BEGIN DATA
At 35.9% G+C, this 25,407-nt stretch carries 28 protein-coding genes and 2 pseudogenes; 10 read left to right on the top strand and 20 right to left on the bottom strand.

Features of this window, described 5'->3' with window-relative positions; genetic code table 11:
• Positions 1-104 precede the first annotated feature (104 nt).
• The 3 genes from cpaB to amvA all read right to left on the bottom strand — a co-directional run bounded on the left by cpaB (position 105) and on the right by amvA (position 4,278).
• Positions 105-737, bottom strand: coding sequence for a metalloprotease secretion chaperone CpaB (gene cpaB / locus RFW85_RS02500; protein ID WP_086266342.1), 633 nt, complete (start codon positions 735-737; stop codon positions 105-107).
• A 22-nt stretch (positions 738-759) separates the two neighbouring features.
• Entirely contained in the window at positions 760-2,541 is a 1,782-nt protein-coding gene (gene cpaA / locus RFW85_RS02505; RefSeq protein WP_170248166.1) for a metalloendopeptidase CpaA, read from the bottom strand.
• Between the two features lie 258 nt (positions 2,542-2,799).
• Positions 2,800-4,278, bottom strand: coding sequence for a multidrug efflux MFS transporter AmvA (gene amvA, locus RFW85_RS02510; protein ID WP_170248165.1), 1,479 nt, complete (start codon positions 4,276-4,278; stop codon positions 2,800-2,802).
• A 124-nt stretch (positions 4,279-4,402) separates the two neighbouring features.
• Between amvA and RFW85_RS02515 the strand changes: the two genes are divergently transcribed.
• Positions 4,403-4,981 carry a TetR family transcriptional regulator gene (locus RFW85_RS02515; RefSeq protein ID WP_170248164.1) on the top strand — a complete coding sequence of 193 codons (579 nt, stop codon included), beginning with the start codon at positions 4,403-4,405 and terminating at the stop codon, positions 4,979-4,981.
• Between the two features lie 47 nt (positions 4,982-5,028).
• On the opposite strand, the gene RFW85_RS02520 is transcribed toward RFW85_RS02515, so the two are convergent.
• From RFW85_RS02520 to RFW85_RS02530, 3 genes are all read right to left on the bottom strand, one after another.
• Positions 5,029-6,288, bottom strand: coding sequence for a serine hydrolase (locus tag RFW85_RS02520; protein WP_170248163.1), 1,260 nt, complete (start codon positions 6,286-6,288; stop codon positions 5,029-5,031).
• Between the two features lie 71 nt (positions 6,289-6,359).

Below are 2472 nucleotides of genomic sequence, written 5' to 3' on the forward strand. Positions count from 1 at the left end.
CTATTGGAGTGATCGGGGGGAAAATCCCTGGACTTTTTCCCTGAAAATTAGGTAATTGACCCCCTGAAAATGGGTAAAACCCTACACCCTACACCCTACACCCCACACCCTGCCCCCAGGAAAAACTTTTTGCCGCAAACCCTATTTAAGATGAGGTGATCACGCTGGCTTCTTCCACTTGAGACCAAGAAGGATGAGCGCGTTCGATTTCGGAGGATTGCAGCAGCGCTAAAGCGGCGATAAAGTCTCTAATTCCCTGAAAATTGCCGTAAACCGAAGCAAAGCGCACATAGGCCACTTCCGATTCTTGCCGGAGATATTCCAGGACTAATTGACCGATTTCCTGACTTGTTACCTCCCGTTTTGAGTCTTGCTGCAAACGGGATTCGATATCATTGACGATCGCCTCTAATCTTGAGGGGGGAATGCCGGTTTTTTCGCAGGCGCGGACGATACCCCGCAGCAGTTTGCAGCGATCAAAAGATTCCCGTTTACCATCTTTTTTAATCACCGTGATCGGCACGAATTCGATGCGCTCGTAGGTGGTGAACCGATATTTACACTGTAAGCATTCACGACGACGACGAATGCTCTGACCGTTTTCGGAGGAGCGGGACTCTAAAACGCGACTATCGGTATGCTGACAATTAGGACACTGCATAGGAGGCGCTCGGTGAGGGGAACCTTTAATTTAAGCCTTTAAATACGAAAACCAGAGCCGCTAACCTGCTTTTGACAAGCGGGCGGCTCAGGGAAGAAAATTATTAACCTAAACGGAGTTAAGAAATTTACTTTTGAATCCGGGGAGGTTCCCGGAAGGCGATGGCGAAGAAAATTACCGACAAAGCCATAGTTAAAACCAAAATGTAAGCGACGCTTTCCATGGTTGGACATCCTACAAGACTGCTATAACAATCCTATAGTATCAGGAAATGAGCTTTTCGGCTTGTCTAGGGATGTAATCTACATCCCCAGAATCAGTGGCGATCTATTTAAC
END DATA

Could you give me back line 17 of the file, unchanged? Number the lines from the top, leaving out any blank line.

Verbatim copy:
• Between the two features lie 71 nt (positions 6,289-6,359).